Trump’s election overthrows or dramatically revises what we all took to be conservatism. Jackson did something similar. While his predecessor John Quincy Adams does not strike everyone as a conservative — Fred Kaplan’s recent Adams biography praises him in terms that make him almost a forerunner of Barack Obama — his disputes with social reformer Jeremy Bentham, his gradualism, and his concern for refining the genteel character of the nation’s future elite rhyme with the conservative ambitions in 19th century politics. They also made Adams an easy “low-energy” mark for Jackson’s populist ire…

Jackson’s White House also included all-consuming social and political feuds, much as Trump’s does today. Jackson detested Washington society, and especially the way the wives of his Cabinet members shunned Secretary of War John Eaton’s wife as sexually notorious. The infighting among Jackson’s Cabinet over this issue was epic, and consumed much of Jackson’s first year in office. Eaton himself issued two dueling challenges to other Cabinet members. Even if they do not come to physical blows, look for the fights between the members of the Republican old guard, like Reince Priebus, and Bannon to consume presidential attention. Similarly, Trump’s determination to see his daughter Ivanka and her husband Jared Kushner become power players in D.C. will create social friction.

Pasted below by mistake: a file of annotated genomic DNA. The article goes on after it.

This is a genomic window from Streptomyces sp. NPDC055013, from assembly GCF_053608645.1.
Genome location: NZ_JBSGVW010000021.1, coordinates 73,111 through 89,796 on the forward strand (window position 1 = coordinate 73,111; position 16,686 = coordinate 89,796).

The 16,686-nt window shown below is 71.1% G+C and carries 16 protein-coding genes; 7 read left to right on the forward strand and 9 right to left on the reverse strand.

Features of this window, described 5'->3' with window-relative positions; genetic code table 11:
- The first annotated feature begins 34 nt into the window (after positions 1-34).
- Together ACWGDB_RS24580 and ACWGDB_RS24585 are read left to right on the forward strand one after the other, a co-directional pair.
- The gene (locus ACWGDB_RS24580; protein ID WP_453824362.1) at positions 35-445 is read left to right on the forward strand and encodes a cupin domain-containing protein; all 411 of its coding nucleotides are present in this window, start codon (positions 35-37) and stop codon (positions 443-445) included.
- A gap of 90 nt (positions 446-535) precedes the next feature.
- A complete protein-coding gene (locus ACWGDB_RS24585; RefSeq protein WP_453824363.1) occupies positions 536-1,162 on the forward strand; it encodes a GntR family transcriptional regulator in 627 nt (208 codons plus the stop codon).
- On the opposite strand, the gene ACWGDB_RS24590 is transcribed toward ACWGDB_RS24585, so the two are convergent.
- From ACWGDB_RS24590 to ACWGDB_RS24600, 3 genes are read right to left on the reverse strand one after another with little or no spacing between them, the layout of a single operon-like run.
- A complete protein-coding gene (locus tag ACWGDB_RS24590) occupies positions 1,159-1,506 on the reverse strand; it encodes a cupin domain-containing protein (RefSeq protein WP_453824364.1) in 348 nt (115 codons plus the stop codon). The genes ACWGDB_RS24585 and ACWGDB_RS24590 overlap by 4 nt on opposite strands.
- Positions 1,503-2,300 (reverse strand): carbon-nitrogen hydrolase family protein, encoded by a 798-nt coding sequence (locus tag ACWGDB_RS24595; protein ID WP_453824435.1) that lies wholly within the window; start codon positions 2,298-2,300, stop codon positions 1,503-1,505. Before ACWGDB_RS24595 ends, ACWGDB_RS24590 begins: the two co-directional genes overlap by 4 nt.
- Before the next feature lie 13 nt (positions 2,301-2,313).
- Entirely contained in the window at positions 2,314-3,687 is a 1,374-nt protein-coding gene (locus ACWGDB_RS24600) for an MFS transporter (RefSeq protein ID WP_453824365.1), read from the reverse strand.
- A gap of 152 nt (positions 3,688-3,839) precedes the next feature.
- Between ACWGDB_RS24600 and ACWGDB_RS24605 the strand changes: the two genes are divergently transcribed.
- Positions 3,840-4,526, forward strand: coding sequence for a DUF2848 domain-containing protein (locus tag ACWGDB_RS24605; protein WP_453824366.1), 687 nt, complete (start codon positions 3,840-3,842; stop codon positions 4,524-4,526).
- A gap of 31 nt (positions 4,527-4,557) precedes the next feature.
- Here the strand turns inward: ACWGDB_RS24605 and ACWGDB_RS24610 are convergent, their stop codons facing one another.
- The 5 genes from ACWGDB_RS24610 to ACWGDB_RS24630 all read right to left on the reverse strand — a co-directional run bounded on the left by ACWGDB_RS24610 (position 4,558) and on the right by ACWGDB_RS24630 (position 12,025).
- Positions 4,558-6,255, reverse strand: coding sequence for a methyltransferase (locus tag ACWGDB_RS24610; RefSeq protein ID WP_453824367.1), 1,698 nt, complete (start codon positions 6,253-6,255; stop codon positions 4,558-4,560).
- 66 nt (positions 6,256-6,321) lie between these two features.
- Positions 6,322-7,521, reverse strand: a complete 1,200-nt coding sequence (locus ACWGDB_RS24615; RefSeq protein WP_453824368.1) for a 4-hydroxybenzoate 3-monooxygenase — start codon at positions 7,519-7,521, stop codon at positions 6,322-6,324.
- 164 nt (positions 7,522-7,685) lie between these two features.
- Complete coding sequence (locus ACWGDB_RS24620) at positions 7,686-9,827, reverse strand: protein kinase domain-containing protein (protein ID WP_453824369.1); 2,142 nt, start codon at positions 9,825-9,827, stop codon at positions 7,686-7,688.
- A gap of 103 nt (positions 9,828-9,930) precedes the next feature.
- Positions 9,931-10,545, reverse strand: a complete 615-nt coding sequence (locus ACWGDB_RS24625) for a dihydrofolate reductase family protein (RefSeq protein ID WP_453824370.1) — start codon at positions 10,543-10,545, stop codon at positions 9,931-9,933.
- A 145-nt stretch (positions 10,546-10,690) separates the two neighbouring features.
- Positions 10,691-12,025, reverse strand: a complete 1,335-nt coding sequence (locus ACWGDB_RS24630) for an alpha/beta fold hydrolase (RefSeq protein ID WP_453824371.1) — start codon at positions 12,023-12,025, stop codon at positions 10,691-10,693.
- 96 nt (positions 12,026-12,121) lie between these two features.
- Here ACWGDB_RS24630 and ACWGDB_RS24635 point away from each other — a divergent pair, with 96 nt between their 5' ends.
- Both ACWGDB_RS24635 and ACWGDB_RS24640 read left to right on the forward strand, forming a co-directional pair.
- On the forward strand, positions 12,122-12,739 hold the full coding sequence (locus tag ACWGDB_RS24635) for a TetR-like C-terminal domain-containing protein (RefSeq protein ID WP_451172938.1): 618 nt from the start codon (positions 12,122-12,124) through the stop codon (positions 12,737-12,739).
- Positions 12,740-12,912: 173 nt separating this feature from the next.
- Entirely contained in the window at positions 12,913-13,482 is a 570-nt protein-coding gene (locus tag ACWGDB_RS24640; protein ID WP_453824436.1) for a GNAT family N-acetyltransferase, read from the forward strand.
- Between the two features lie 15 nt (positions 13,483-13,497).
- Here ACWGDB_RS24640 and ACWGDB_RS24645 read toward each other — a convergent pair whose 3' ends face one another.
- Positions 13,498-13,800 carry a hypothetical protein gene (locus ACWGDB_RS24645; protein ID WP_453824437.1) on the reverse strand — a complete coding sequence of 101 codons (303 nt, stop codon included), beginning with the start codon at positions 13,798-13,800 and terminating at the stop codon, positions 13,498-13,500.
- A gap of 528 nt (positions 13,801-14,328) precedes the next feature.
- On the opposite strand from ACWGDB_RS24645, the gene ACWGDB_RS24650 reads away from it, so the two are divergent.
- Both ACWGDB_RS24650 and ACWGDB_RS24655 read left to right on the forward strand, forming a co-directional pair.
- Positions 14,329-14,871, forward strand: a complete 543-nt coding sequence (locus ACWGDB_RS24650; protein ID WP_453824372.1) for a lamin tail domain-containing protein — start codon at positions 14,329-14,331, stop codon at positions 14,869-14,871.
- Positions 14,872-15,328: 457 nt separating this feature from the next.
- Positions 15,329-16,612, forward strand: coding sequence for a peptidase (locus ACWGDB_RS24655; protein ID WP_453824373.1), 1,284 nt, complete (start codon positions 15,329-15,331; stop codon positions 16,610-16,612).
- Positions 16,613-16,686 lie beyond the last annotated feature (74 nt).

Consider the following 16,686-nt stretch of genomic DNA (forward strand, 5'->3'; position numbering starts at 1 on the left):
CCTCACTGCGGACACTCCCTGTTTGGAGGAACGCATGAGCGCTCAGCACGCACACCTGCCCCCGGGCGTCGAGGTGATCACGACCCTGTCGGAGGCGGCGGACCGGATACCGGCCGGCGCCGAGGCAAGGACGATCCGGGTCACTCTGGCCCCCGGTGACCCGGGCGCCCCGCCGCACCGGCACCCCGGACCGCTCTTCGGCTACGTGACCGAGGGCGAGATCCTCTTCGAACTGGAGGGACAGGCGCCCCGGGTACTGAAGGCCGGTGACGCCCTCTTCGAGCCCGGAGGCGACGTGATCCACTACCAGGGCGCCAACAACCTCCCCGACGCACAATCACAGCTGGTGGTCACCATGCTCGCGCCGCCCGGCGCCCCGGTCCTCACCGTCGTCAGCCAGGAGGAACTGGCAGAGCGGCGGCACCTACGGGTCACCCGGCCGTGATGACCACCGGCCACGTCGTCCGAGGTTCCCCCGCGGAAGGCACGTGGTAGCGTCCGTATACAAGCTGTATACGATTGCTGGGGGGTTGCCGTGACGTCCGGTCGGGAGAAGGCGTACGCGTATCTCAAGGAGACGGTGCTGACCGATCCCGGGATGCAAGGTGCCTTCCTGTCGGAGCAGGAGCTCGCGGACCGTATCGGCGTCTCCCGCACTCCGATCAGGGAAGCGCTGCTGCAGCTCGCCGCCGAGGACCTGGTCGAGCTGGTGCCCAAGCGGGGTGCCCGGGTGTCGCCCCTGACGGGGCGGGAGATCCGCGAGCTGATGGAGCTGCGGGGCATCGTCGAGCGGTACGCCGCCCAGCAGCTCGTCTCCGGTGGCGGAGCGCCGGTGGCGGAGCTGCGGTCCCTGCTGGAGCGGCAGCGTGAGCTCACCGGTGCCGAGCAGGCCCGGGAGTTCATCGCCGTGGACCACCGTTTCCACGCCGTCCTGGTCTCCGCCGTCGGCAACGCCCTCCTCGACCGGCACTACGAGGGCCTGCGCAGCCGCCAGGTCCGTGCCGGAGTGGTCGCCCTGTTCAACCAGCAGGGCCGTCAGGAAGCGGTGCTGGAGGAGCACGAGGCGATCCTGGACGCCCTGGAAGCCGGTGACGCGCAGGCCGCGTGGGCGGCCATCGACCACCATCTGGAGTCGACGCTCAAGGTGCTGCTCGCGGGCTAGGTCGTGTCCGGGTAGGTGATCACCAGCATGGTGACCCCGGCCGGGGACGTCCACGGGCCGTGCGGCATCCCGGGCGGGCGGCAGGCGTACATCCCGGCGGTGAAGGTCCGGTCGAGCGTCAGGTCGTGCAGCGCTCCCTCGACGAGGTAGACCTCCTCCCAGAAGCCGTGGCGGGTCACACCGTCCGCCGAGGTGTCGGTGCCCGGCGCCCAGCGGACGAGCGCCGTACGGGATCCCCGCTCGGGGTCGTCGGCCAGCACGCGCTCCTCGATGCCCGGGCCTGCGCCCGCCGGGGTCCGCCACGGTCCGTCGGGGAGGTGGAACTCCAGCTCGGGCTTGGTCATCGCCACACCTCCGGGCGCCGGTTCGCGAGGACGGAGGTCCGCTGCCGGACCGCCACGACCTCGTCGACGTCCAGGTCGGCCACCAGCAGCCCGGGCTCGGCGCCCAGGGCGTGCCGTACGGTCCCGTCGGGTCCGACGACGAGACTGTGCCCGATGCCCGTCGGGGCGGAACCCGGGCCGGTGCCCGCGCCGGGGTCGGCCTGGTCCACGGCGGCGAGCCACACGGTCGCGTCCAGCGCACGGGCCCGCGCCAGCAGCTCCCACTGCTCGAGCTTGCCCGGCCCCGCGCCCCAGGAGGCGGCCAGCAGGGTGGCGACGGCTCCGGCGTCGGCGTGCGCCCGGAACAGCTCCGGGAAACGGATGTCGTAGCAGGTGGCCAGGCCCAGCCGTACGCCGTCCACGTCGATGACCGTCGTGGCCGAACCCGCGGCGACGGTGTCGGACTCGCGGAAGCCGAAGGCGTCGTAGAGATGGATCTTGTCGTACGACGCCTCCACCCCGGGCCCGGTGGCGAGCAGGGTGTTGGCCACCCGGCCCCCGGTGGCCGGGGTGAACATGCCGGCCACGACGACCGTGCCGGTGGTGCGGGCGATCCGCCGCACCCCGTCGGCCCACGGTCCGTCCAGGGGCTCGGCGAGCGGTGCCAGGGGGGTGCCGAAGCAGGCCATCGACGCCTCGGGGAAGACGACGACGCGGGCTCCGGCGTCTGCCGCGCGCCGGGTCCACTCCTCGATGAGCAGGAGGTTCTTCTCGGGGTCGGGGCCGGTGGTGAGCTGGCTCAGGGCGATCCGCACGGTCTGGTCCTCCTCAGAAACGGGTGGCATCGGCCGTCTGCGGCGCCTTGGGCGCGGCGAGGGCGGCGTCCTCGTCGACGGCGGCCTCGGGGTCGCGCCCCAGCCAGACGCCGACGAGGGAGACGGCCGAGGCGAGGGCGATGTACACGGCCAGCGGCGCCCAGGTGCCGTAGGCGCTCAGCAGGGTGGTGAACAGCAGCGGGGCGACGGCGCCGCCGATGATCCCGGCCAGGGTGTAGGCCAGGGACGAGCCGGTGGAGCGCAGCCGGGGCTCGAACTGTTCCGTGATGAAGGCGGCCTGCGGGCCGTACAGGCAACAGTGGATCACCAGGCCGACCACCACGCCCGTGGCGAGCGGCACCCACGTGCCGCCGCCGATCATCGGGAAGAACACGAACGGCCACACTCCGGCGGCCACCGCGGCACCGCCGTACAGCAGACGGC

Jackson’s presidency was partly swallowed by his feud with the national bank. Trump has already abandoned his earlier populist attacks on hedge funds and other Wall Streeters. But we are already seeing signs that Bannon will goad Trump into an all-out war with other institutions: namely, his own intelligence agencies and the media that covers the White House.